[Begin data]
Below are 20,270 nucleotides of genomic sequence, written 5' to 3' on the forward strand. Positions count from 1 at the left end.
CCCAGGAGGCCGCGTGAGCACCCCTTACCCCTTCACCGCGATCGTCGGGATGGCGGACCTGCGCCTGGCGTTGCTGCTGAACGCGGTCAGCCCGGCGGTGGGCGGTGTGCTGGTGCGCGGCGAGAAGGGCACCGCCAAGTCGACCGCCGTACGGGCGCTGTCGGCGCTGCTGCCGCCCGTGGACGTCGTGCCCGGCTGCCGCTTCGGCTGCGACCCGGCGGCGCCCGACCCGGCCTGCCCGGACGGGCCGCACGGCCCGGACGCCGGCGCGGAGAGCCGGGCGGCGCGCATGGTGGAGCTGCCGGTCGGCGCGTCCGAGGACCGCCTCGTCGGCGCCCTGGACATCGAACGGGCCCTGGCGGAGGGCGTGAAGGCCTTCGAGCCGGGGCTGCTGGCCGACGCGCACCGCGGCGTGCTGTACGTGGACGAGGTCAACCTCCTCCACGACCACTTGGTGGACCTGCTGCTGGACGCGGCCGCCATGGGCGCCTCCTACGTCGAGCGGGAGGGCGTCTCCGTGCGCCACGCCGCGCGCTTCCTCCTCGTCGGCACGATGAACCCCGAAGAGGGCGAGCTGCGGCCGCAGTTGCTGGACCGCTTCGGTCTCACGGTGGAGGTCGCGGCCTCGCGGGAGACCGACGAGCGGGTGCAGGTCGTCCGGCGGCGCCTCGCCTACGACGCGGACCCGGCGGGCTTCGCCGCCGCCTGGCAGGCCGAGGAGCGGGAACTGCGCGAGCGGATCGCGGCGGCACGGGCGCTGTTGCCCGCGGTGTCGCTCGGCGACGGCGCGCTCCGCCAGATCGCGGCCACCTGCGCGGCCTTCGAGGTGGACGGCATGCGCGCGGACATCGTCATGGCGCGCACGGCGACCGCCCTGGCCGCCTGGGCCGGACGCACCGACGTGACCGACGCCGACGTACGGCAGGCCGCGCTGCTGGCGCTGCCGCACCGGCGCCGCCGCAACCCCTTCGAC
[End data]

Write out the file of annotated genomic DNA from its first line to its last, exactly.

Below are 20,270 nucleotides of genomic sequence, written 5' to 3' on the forward strand. Positions count from 1 at the left end.
CCCAGGAGGCCGCGTGAGCACCCCTTACCCCTTCACCGCGATCGTCGGGATGGCGGACCTGCGCCTGGCGTTGCTGCTGAACGCGGTCAGCCCGGCGGTGGGCGGTGTGCTGGTGCGCGGCGAGAAGGGCACCGCCAAGTCGACCGCCGTACGGGCGCTGTCGGCGCTGCTGCCGCCCGTGGACGTCGTGCCCGGCTGCCGCTTCGGCTGCGACCCGGCGGCGCCCGACCCGGCCTGCCCGGACGGGCCGCACGGCCCGGACGCCGGCGCGGAGAGCCGGGCGGCGCGCATGGTGGAGCTGCCGGTCGGCGCGTCCGAGGACCGCCTCGTCGGCGCCCTGGACATCGAACGGGCCCTGGCGGAGGGCGTGAAGGCCTTCGAGCCGGGGCTGCTGGCCGACGCGCACCGCGGCGTGCTGTACGTGGACGAGGTCAACCTCCTCCACGACCACTTGGTGGACCTGCTGCTGGACGCGGCCGCCATGGGCGCCTCCTACGTCGAGCGGGAGGGCGTCTCCGTGCGCCACGCCGCGCGCTTCCTCCTCGTCGGCACGATGAACCCCGAAGAGGGCGAGCTGCGGCCGCAGTTGCTGGACCGCTTCGGTCTCACGGTGGAGGTCGCGGCCTCGCGGGAGACCGACGAGCGGGTGCAGGTCGTCCGGCGGCGCCTCGCCTACGACGCGGACCCGGCGGGCTTCGCCGCCGCCTGGCAGGCCGAGGAGCGGGAACTGCGCGAGCGGATCGCGGCGGCACGGGCGCTGTTGCCCGCGGTGTCGCTCGGCGACGGCGCGCTCCGCCAGATCGCGGCCACCTGCGCGGCCTTCGAGGTGGACGGCATGCGCGCGGACATCGTCATGGCGCGCACGGCGACCGCCCTGGCCGCCTGGGCCGGACGCACCGACGTGACCGACGCCGACGTACGGCAGGCCGCGCTGCTGGCGCTGCCGCACCGGCGCCGCCGCAACCCCTTCGAC